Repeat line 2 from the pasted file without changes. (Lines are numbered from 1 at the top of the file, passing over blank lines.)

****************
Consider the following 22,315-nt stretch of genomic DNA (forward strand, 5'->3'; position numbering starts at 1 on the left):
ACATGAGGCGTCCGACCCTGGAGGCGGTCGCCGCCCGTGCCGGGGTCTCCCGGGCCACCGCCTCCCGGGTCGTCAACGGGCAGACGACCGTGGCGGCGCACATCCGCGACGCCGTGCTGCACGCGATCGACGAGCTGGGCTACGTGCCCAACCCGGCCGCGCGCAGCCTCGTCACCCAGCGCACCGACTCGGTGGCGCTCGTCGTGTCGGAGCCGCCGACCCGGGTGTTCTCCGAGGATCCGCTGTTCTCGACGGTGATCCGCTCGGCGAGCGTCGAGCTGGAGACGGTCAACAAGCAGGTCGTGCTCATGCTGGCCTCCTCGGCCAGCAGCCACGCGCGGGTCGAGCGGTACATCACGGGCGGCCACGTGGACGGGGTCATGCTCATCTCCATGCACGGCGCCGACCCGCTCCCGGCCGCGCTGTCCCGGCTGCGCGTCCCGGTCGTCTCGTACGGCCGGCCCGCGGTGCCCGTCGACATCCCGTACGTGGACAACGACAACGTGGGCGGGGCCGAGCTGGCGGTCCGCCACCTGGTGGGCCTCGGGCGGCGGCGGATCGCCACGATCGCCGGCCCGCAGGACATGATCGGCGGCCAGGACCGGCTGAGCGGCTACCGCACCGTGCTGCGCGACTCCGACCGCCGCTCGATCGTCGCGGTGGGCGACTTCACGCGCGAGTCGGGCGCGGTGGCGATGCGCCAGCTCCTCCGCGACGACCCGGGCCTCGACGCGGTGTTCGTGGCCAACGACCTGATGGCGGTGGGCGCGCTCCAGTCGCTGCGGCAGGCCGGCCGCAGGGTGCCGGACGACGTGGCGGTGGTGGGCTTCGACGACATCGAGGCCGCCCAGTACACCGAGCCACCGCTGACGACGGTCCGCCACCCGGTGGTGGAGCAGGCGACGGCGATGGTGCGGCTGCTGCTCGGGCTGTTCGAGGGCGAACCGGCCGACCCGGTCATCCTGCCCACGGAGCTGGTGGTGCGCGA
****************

ACATGAGGCGTCCGACCCTGGAGGCGGTCGCCGCCCGTGCCGGGGTCTCCCGGGCCACCGCCTCCCGGGTCGTCAACGGGCAGACGACCGTGGCGGCGCACATCCGCGACGCCGTGCTGCACGCGATCGACGAGCTGGGCTACGTGCCCAACCCGGCCGCGCGCAGCCTCGTCACCCAGCGCACCGACTCGGTGGCGCTCGTCGTGTCGGAGCCGCCGACCCGGGTGTTCTCCGAGGATCCGCTGTTCTCGACGGTGATCCGCTCGGCGAGCGTCGAGCTGGAGACGGTCAACAAGCAGGTCGTGCTCATGCTGGCCTCCTCGGCCAGCAGCCACGCGCGGGTCGAGCGGTACATCACGGGCGGCCACGTGGACGGGGTCATGCTCATCTCCATGCACGGCGCCGACCCGCTCCCGGCCGCGCTGTCCCGGCTGCGCGTCCCGGTCGTCTCGTACGGCCGGCCCGCGGTGCCCGTCGACATCCCGTACGTGGACAACGACAACGTGGGCGGGGCCGAGCTGGCGGTCCGCCACCTGGTGGGCCTCGGGCGGCGGCGGATCGCCACGATCGCCGGCCCGCAGGACATGATCGGCGGCCAGGACCGGCTGAGCGGCTACCGCACCGTGCTGCGCGACTCCGACCGCCGCTCGATCGTCGCGGTGGGCGACTTCACGCGCGAGTCGGGCGCGGTGGCGATGCGCCAGCTCCTCCGCGACGACCCGGGCCTCGACGCGGTGTTCGTGGCCAACGACCTGATGGCGGTGGGCGCGCTCCAGTCGCTGCGGCAGGCCGGCCGCAGGGTGCCGGACGACGTGGCGGTGGTGGGCTTCGACGACATCGAGGCCGCCCAGTACACCGAGCCACCGCTGACGACGGTCCGCCACCCGGTGGTGGAGCAGGCGACGGCGATGGTGCGGCTGCTGCTCGGGCTGTTCGAGGGCGAACCGGCCGACCCGGTCATCCTGCCCACGGAGCTGGTGGTGCGCGA